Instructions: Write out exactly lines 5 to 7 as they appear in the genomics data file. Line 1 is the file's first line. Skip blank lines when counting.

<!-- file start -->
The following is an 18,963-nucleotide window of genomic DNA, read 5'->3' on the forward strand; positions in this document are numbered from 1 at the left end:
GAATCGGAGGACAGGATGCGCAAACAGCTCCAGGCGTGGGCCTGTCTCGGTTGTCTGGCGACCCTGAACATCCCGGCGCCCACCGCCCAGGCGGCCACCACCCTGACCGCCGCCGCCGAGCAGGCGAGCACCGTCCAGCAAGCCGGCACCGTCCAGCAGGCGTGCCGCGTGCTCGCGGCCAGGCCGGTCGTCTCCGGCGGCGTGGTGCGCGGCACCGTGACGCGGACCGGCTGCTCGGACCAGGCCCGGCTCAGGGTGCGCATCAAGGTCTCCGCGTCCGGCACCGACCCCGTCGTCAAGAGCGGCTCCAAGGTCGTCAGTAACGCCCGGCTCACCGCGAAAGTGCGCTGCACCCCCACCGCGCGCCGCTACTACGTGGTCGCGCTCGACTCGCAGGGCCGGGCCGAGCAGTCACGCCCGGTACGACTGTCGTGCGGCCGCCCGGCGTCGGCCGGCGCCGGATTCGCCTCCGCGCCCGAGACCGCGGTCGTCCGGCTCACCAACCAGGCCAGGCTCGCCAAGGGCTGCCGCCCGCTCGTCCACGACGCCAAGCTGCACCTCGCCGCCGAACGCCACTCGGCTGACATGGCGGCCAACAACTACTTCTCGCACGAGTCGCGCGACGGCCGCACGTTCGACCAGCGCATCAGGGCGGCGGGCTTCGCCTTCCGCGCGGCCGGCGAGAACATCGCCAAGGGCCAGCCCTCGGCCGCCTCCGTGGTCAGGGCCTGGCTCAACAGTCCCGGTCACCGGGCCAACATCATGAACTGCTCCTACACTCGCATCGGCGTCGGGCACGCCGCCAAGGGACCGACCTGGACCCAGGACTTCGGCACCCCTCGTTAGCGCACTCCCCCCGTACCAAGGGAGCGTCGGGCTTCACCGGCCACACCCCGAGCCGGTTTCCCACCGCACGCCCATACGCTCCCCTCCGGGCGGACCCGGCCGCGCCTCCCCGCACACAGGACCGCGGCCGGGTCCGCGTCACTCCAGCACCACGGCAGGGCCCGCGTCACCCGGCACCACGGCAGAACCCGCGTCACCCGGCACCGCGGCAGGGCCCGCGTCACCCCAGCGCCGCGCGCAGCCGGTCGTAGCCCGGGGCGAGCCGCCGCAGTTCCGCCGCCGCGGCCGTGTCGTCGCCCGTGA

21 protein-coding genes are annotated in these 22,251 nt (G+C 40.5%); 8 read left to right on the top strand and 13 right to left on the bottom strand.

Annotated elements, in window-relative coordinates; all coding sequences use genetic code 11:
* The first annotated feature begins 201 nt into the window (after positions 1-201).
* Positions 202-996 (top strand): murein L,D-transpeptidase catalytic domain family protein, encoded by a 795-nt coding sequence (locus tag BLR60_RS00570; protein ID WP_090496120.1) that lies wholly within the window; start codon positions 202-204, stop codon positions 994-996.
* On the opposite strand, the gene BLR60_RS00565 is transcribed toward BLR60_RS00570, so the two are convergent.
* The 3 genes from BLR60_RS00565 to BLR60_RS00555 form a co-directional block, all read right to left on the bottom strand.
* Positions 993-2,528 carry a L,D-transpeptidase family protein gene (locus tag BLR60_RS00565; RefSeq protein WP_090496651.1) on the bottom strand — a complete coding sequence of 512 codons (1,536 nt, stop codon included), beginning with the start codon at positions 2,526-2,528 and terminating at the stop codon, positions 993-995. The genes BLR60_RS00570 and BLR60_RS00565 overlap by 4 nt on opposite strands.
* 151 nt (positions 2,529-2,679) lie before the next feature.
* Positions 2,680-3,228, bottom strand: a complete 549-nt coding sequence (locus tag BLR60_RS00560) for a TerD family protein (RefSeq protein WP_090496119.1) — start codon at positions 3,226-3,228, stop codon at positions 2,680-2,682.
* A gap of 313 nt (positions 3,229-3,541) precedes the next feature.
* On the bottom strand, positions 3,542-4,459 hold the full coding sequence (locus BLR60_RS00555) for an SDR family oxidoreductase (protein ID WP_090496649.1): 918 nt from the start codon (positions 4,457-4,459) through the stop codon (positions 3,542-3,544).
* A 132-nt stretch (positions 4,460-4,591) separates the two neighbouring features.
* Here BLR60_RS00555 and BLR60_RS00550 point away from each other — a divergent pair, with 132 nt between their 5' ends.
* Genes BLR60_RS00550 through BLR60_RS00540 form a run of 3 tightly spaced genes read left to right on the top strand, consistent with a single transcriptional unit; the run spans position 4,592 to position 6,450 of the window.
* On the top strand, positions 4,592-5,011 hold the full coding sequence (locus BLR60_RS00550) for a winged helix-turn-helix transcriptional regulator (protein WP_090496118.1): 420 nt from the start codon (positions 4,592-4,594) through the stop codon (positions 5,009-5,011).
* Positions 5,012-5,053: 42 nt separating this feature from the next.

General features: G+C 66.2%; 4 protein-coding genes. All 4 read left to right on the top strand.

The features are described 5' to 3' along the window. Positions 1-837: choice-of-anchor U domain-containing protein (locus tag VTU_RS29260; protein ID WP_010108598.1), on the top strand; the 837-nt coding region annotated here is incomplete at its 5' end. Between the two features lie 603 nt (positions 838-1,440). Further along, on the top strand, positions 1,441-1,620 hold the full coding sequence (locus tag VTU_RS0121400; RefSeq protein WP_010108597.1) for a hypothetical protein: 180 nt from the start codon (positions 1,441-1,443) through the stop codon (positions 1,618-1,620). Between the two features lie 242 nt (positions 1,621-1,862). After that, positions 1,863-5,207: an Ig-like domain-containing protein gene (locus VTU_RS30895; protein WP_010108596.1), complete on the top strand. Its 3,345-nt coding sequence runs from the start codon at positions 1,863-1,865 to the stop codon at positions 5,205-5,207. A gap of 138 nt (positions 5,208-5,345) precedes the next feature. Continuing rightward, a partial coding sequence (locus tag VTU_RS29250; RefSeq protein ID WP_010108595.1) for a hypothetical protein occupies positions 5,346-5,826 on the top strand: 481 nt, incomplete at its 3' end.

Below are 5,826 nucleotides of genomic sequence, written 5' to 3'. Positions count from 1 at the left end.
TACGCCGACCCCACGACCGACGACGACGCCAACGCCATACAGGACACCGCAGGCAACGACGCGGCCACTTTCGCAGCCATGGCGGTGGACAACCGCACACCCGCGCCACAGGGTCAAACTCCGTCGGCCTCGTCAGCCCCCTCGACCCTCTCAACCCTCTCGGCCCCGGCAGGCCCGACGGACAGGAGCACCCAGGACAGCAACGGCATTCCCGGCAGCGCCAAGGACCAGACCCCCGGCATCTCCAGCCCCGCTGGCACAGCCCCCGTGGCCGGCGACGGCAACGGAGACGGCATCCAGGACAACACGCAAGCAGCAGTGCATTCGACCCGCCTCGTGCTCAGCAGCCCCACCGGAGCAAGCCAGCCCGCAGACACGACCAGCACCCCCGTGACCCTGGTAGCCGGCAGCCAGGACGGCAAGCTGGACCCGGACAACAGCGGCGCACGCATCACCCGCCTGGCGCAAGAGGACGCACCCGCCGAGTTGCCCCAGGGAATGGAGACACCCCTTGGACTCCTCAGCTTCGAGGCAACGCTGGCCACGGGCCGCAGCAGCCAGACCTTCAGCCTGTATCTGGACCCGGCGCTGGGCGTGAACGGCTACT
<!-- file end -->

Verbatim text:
* The first annotated feature begins 201 nt into the window (after positions 1-201).
* Positions 202-996 (top strand): murein L,D-transpeptidase catalytic domain family protein, encoded by a 795-nt coding sequence (locus tag BLR60_RS00570; protein ID WP_090496120.1) that lies wholly within the window; start codon positions 202-204, stop codon positions 994-996.
* On the opposite strand, the gene BLR60_RS00565 is transcribed toward BLR60_RS00570, so the two are convergent.